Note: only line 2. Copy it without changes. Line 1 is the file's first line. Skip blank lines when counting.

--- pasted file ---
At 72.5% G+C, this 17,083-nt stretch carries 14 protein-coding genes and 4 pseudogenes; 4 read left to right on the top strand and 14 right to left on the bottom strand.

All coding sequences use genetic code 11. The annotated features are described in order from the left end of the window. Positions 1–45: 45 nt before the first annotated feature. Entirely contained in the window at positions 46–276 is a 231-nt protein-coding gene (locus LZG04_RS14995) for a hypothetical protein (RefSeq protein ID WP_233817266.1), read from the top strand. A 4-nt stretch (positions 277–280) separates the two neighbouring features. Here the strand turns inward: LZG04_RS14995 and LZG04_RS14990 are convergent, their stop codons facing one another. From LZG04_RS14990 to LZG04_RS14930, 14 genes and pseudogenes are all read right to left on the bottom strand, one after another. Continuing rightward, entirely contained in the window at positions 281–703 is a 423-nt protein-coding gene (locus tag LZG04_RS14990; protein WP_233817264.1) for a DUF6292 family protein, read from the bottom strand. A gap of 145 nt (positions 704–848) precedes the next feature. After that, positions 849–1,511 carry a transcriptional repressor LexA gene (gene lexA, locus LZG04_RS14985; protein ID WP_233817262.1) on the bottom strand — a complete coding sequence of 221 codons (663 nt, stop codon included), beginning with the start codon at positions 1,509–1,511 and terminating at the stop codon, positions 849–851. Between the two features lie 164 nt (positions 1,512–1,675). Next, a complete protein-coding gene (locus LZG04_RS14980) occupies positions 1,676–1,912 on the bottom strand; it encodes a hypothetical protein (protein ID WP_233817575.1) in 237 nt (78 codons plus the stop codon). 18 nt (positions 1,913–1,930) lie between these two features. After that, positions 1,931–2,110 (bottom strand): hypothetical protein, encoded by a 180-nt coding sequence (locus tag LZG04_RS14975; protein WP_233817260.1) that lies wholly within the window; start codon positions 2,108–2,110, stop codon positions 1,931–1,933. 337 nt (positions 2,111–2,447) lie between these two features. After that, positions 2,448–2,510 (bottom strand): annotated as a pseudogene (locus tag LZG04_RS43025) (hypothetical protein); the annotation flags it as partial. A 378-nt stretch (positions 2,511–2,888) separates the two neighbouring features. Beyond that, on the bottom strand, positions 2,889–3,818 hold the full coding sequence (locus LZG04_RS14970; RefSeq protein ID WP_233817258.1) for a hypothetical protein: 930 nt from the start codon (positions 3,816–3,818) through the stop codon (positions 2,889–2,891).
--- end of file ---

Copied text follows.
All coding sequences use genetic code 11. The annotated features are described in order from the left end of the window. Positions 1–45: 45 nt before the first annotated feature. Entirely contained in the window at positions 46–276 is a 231-nt protein-coding gene (locus LZG04_RS14995) for a hypothetical protein (RefSeq protein ID WP_233817266.1), read from the top strand. A 4-nt stretch (positions 277–280) separates the two neighbouring features. Here the strand turns inward: LZG04_RS14995 and LZG04_RS14990 are convergent, their stop codons facing one another. From LZG04_RS14990 to LZG04_RS14930, 14 genes and pseudogenes are all read right to left on the bottom strand, one after another. Continuing rightward, entirely contained in the window at positions 281–703 is a 423-nt protein-coding gene (locus tag LZG04_RS14990; protein WP_233817264.1) for a DUF6292 family protein, read from the bottom strand. A gap of 145 nt (positions 704–848) precedes the next feature. After that, positions 849–1,511 carry a transcriptional repressor LexA gene (gene lexA, locus LZG04_RS14985; protein ID WP_233817262.1) on the bottom strand — a complete coding sequence of 221 codons (663 nt, stop codon included), beginning with the start codon at positions 1,509–1,511 and terminating at the stop codon, positions 849–851. Between the two features lie 164 nt (positions 1,512–1,675). Next, a complete protein-coding gene (locus LZG04_RS14980) occupies positions 1,676–1,912 on the bottom strand; it encodes a hypothetical protein (protein ID WP_233817575.1) in 237 nt (78 codons plus the stop codon). 18 nt (positions 1,913–1,930) lie between these two features. After that, positions 1,931–2,110 (bottom strand): hypothetical protein, encoded by a 180-nt coding sequence (locus tag LZG04_RS14975; protein WP_233817260.1) that lies wholly within the window; start codon positions 2,108–2,110, stop codon positions 1,931–1,933. 337 nt (positions 2,111–2,447) lie between these two features. After that, positions 2,448–2,510 (bottom strand): annotated as a pseudogene (locus tag LZG04_RS43025) (hypothetical protein); the annotation flags it as partial. A 378-nt stretch (positions 2,511–2,888) separates the two neighbouring features. Beyond that, on the bottom strand, positions 2,889–3,818 hold the full coding sequence (locus LZG04_RS14970; RefSeq protein ID WP_233817258.1) for a hypothetical protein: 930 nt from the start codon (positions 3,816–3,818) through the stop codon (positions 2,889–2,891).